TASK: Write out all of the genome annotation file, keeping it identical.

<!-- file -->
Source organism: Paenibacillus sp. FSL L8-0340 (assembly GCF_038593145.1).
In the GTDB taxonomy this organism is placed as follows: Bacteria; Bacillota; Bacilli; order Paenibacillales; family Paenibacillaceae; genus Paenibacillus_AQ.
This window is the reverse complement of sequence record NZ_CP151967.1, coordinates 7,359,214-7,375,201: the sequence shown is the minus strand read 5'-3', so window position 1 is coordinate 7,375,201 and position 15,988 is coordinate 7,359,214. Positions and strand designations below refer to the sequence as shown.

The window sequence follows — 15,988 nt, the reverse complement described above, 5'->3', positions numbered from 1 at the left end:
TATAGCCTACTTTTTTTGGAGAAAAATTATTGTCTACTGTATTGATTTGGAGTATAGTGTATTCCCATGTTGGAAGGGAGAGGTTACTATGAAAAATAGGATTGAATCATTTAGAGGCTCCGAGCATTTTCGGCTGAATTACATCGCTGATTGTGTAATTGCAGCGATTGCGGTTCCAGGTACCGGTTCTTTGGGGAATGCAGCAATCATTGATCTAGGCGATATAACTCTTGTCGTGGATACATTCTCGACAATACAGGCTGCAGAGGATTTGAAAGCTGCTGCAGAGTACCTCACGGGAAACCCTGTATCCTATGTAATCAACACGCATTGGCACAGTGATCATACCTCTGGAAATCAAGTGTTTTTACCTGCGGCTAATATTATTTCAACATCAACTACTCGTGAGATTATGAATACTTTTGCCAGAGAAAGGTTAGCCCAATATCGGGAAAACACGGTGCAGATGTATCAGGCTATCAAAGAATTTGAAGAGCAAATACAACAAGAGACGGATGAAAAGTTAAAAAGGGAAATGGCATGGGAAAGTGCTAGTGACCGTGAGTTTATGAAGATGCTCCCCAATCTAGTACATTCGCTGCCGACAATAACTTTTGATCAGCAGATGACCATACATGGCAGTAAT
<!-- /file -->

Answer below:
Source organism: Paenibacillus sp. FSL L8-0340 (assembly GCF_038593145.1).
In the GTDB taxonomy this organism is placed as follows: Bacteria; Bacillota; Bacilli; order Paenibacillales; family Paenibacillaceae; genus Paenibacillus_AQ.
This window is the reverse complement of sequence record NZ_CP151967.1, coordinates 7,359,214-7,375,201: the sequence shown is the minus strand read 5'-3', so window position 1 is coordinate 7,375,201 and position 15,988 is coordinate 7,359,214. Positions and strand designations below refer to the sequence as shown.

The window sequence follows — 15,988 nt, the reverse complement described above, 5'->3', positions numbered from 1 at the left end:
TATAGCCTACTTTTTTTGGAGAAAAATTATTGTCTACTGTATTGATTTGGAGTATAGTGTATTCCCATGTTGGAAGGGAGAGGTTACTATGAAAAATAGGATTGAATCATTTAGAGGCTCCGAGCATTTTCGGCTGAATTACATCGCTGATTGTGTAATTGCAGCGATTGCGGTTCCAGGTACCGGTTCTTTGGGGAATGCAGCAATCATTGATCTAGGCGATATAACTCTTGTCGTGGATACATTCTCGACAATACAGGCTGCAGAGGATTTGAAAGCTGCTGCAGAGTACCTCACGGGAAACCCTGTATCCTATGTAATCAACACGCATTGGCACAGTGATCATACCTCTGGAAATCAAGTGTTTTTACCTGCGGCTAATATTATTTCAACATCAACTACTCGTGAGATTATGAATACTTTTGCCAGAGAAAGGTTAGCCCAATATCGGGAAAACACGGTGCAGATGTATCAGGCTATCAAAGAATTTGAAGAGCAAATACAACAAGAGACGGATGAAAAGTTAAAAAGGGAAATGGCATGGGAAAGTGCTAGTGACCGTGAGTTTATGAAGATGCTCCCCAATCTAGTACATTCGCTGCCGACAATAACTTTTGATCAGCAGATGACCATACATGGCAGTAAT